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11 Nov ESG Developments in Chinese Banking Industry
With the deepening of China’s financial reform, ESG has been gaining the attention of Chinese government authorities, and policymakers and they are gradually releasing rules to promote ESG among financial institutions.
Mainland ESG Disclosure Rules for Banks
The former CBRC in 2007 issued guidance demanding that major banking institutions regularly publish corporate social responsibility reports, including elements such as their CSR strategy, disclosure on the protection of rights and interests of stakeholders, the environment, etc. Later, in 2009, the China Banking Association (CBA) put forward guidelines and specified content that should be included in the social and environmental reports of banks and encouraged them to deploy appropriate internal and external corporate evaluation mechanisms and social and environmental responsibility disclosure systems. In 2013, the guidance on corporate governance of commercial banks published by CBRC pointed out that good corporate governance of banks would reflect on scientific development strategy, fulfillment of social responsibility, and well-developed information disclosure systems.
Most recently, this January, CBIRC published regulatory planning to improve development of the country’s banking industry. It explicitly required Chinese banks to set up and boost their environmental and social risk management mechanisms, incorporate ESG considerations into the credit granting process, and strengthen ESG disclosure and communication with relevant stakeholders. It represented the first time that a Chinese regulatory body required banking institutions to extend ESG management from a factor of risk management to the operation of their business.
Hong Kong’s Approach to ESG Disclosure
In comparison, as opposed to voluntary ESG information disclosures in the Mainland, Hong Kong takes a stricter approach to prompt listed companies as a whole to raise their ESG performance. For instance, the Stock Exchange of Hong Kong (SEHK) in December 2015 launched its ESG reporting guide, upgrading certain ESG disclosures from voluntary to “comply or explain”. In the latest SEHK announcements, the bourse upgraded the disclosure of all its 28 indicators in the “social” category to “comply or explain”, taking effect from January 1, 2020. Moreover, it added several key performance indicators under the “social” category, such as ESG risk management regarding the supply chain, anti-corruption training for the board of directors and staff, etc.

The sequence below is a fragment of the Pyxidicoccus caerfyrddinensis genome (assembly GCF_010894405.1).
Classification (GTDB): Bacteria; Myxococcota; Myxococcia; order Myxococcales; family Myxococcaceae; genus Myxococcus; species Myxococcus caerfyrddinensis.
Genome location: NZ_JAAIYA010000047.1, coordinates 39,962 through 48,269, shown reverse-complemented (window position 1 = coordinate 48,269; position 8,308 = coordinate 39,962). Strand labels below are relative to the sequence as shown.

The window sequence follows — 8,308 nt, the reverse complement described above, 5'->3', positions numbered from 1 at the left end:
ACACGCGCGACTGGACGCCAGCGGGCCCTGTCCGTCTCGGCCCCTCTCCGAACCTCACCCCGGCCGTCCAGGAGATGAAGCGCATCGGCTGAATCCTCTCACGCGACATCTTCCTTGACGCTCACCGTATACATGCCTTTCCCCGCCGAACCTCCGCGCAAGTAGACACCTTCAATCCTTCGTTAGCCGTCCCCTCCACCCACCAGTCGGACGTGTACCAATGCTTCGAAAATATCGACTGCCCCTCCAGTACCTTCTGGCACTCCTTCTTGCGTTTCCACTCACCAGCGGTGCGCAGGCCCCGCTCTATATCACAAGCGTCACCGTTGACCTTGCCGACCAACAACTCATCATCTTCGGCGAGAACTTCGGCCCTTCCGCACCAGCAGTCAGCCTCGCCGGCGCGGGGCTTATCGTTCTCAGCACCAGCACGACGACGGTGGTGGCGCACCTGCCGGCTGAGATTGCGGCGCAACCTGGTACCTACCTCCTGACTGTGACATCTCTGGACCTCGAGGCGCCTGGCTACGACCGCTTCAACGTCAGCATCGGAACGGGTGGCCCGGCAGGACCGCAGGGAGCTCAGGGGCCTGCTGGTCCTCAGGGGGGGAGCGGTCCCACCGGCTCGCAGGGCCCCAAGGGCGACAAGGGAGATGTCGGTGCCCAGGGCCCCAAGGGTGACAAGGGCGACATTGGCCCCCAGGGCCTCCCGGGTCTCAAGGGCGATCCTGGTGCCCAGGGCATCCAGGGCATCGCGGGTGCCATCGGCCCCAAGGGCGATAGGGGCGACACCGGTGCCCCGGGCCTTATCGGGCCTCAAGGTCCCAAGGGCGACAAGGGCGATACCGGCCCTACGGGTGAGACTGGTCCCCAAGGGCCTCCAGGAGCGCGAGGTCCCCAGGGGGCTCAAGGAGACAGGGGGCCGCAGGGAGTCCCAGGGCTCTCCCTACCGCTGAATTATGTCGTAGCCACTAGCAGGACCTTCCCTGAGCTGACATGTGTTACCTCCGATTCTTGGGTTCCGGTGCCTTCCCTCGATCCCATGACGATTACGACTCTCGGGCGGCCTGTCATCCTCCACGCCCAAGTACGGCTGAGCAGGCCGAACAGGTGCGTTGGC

From a broader perspective, currently, the mainland’s CSRC and the SEHK have adopted similar ESG information disclosure frameworks, though the SEHK has detailed provisions on the specific content of various ESG indicators. Differences also exist between the mainland and Hong Kong’s ESG rules. For example, with environmental performance, CSRC only requires key polluting companies to disclose environmental-related quantitative and qualitative information, while the SEHK stipulates that such disclosures are compulsory for all listed companies. Nevertheless, CSRC takes into account more localized ESG indicators, such as poverty alleviation and disaster relief, whereas the Hong Kong bourse does not.
ESG Outlook for Mainland Banks
At a time when the SEHK has been tightening ESG disclosure standards, posing challenges to H-share commercial banks, domestic stock exchanges like the SSE and SZSE will also move toward setting up rules to make ESG disclosures compulsory for A-share listed banks. Thus, for commercial banks listed on both the Mainland and Hong Kong, they will be subject to both exchanges monitoring their ESG performance, thus prompting them to create a more comprehensive disclosure system. On the other hand, commercial banks, as important participants in the capital market, will also be motivated to level up their ESG transparency as a growing number of investors are incorporating ESG factors into their decision-making process.
As one of the most essential qualitative indicators of ESG performance, green finance will be the major focus for banks to improve their corporate sustainability and social responsibility image. Currently, compared to large-sized banks and joint-stock commercial banks, rural commercial banks’ investment in green finance is relatively insufficient. In the future, under the guidance of national financial regulators, the banking industry will develop more green finance products, such as green loans, bonds, notes, etc. While a large number of commercial banks still give ex-post green credit statistics, some Chinese banks have started adding ESG criteria to their project evaluation system as part of their internal risk control mechanism, and this will become a trend for the rest of banking institutions.